New year, same season! As the Welsh Premier Women’s League 10th Anniversary celebrations continue, we caught up with Ross Ferry, who has been with Briton Ferry Briton Ferry Llansawel AFC since 2013.
O: So, Ross, what is your role at Briton Ferry Llansawel AFC and how long have you been with the club?
R: I am the first team manager and act as secretary for the ladies and girls' sections at the club. I started the first ladies' team at the club in 2013 and have managed the team since that time, as well as the overall club committee along with 4 others.
O: How do you think women’s football was perceived when you first got involved in Women’s football?
R: I first got involved in women’s football about 15 years ago when my daughter was 8 and started to play for her local team. At that time, I don’t think women’s football was taken seriously by a lot of people.
O: Do you think perceptions have changed from then, compared to the present?
R: With the introduction of a professional league in England and the success of the England team in major competitions, the view of the women’s game has vastly improved. In recent years, the Welsh national team has also improved with many of the players now playing professionally in England. In my opinion, this is still filtering down to grassroots women’s football in Wales although the standards are improving.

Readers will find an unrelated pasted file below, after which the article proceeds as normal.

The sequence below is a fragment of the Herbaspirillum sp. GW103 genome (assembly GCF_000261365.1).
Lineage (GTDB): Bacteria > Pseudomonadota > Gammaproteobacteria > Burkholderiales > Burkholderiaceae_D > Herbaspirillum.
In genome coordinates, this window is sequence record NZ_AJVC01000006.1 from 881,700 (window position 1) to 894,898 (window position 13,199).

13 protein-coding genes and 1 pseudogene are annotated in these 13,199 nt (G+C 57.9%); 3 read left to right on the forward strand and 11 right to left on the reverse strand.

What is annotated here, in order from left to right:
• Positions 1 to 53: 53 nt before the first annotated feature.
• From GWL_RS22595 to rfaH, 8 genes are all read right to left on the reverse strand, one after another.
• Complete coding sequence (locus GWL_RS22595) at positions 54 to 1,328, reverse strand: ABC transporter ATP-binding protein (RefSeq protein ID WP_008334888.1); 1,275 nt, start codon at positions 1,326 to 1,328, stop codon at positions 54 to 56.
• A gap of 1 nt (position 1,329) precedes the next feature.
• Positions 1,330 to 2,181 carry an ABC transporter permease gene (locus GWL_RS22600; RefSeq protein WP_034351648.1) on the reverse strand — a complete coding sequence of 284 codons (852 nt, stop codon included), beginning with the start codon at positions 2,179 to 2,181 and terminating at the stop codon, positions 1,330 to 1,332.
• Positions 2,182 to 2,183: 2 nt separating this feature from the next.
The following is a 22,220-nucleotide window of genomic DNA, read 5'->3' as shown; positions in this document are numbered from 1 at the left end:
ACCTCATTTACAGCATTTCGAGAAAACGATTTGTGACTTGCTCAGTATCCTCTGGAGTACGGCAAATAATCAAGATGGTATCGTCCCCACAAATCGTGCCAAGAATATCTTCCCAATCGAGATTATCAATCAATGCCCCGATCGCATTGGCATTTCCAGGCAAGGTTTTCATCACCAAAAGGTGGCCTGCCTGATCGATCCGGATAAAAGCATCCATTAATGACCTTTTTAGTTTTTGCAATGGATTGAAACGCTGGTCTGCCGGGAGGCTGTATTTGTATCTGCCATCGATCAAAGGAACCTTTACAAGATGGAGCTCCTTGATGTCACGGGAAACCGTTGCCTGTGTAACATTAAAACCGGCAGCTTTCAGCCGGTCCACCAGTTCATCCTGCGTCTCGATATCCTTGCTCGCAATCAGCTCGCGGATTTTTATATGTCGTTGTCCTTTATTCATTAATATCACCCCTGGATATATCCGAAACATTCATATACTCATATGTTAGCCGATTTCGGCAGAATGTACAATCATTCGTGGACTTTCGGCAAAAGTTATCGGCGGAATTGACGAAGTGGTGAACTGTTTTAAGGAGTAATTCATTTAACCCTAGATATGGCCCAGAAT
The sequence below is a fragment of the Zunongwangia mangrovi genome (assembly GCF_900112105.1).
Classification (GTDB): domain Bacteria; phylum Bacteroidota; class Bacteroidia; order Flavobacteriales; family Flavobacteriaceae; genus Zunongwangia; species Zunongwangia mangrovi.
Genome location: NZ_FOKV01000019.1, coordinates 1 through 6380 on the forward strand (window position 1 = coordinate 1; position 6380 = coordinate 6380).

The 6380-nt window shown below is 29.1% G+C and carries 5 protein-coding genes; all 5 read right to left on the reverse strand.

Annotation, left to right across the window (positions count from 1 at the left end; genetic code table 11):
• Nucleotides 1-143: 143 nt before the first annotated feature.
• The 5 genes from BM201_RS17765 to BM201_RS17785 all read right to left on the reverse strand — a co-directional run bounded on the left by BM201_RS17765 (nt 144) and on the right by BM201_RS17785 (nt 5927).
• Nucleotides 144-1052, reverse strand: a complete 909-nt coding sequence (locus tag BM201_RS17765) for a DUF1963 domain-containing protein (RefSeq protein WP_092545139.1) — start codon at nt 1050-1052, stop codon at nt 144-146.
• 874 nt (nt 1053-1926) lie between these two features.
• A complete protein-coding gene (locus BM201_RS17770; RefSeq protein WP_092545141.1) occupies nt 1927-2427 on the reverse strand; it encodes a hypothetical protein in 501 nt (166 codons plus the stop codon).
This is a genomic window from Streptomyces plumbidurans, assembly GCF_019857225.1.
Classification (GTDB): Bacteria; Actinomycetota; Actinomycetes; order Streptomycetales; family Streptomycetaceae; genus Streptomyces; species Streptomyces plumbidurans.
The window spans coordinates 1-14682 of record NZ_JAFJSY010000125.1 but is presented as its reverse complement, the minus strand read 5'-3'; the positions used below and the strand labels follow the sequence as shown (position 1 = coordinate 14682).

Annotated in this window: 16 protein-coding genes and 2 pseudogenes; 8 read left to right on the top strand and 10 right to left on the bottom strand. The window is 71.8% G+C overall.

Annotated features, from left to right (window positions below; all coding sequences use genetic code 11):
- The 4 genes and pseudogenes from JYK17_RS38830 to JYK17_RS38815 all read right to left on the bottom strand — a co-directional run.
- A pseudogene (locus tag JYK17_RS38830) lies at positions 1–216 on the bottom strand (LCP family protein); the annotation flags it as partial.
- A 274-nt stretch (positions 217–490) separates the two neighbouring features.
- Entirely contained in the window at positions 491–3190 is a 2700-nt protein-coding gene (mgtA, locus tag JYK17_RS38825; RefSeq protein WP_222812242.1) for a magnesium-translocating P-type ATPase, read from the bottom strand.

O: What has been your most stand out memory with Briton Ferry Llansawel?
R: My standout memory with the club must be gaining promotion to the WPWL. We achieved this in just our third season as a club which was a huge achievement. Unfortunately, we relegated in our first season but immediately regained our place in the league by getting promoted after winning the Welsh Women’s league the following season.
O: What are your hopes for the future of the WPWL league?
R: I hope the WPWL goes from strength to strength. Unfortunately, in this current season the league has lost both Rhyl and Llandudno leaving no North Wales teams in the league and just 8 teams from the South. There is clearly some work to do with regards to getting teams from the North back into the league but women’s football in the South is definitely improving since the introduction of the Welsh Women’s league and I would like to see the league increased to 12 teams over the next few years as standards improve.
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